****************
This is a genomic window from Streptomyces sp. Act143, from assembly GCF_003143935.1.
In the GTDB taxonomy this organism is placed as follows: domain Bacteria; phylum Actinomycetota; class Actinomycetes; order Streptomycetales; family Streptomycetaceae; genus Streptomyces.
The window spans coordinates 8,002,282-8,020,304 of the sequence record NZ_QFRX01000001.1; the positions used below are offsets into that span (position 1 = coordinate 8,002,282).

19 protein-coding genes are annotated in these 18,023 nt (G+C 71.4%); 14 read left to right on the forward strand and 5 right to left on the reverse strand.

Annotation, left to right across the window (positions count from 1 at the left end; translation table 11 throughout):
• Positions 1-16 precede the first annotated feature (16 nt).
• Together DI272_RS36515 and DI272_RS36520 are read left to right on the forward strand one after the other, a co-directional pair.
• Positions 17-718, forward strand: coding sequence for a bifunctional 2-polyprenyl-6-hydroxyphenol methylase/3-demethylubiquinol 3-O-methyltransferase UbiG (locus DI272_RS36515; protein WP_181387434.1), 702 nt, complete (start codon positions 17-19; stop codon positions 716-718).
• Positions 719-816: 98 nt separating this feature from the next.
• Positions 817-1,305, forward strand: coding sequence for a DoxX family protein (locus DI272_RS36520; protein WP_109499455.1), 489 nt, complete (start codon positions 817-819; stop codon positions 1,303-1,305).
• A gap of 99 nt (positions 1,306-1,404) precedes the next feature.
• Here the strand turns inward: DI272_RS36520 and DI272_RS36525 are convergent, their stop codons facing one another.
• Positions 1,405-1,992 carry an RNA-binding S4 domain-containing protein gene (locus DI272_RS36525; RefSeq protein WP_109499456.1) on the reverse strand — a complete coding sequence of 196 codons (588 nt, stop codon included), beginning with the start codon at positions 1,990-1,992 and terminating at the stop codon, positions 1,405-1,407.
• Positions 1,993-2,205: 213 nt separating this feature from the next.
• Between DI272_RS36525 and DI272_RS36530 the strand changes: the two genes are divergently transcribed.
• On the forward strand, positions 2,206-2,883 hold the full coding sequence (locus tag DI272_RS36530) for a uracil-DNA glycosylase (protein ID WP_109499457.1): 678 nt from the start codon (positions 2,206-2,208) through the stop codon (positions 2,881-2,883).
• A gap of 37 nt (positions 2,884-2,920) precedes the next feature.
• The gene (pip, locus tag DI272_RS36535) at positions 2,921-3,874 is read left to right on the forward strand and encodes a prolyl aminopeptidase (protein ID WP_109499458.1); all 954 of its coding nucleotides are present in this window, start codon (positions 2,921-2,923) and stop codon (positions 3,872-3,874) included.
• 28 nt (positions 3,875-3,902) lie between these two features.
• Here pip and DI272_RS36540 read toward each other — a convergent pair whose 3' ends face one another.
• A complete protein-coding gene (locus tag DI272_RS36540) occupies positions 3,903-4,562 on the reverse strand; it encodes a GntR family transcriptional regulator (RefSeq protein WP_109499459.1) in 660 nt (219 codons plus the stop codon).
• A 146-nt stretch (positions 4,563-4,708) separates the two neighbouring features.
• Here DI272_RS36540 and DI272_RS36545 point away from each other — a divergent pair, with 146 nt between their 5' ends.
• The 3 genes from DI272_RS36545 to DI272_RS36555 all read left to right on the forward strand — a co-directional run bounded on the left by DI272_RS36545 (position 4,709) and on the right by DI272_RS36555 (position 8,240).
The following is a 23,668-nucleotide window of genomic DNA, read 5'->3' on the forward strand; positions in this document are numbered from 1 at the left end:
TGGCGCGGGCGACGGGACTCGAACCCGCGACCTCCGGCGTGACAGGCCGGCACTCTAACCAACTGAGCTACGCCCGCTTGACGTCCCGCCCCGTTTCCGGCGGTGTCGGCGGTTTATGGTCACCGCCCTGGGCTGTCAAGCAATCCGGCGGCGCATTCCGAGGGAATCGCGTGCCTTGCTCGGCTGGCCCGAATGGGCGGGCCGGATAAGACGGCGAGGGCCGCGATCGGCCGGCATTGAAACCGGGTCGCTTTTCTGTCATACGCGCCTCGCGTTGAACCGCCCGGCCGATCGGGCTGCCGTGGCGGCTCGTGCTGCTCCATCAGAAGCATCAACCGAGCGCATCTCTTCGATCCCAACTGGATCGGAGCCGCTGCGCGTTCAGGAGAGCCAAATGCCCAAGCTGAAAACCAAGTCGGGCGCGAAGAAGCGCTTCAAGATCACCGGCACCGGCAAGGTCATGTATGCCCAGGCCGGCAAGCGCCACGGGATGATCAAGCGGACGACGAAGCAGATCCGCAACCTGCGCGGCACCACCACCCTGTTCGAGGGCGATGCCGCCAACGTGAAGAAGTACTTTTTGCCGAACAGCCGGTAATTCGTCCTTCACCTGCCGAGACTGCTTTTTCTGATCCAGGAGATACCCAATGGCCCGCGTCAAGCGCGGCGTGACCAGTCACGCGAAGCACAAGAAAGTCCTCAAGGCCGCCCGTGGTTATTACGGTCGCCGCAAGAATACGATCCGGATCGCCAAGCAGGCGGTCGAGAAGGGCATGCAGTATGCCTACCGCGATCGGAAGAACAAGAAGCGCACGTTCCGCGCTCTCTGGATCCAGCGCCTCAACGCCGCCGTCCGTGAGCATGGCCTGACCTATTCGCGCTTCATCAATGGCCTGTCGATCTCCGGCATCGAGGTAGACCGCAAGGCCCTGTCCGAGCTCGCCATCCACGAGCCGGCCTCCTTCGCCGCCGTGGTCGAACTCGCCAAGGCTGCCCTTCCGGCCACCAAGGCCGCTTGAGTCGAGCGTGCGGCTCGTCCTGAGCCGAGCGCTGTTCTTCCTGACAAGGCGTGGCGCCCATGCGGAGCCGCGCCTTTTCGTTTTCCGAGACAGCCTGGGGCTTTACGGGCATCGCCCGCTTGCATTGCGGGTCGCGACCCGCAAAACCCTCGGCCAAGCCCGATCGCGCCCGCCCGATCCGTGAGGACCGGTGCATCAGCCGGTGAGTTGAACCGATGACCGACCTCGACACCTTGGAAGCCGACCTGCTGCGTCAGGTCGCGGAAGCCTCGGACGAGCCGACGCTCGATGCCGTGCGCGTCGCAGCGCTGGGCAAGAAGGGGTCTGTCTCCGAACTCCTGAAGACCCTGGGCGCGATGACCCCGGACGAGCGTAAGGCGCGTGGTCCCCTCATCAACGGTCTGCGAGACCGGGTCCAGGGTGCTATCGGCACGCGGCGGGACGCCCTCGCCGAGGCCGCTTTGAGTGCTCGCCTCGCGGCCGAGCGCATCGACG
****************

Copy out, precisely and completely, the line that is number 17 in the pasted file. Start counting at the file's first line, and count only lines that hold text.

• A gap of 37 nt (positions 2,884-2,920) precedes the next feature.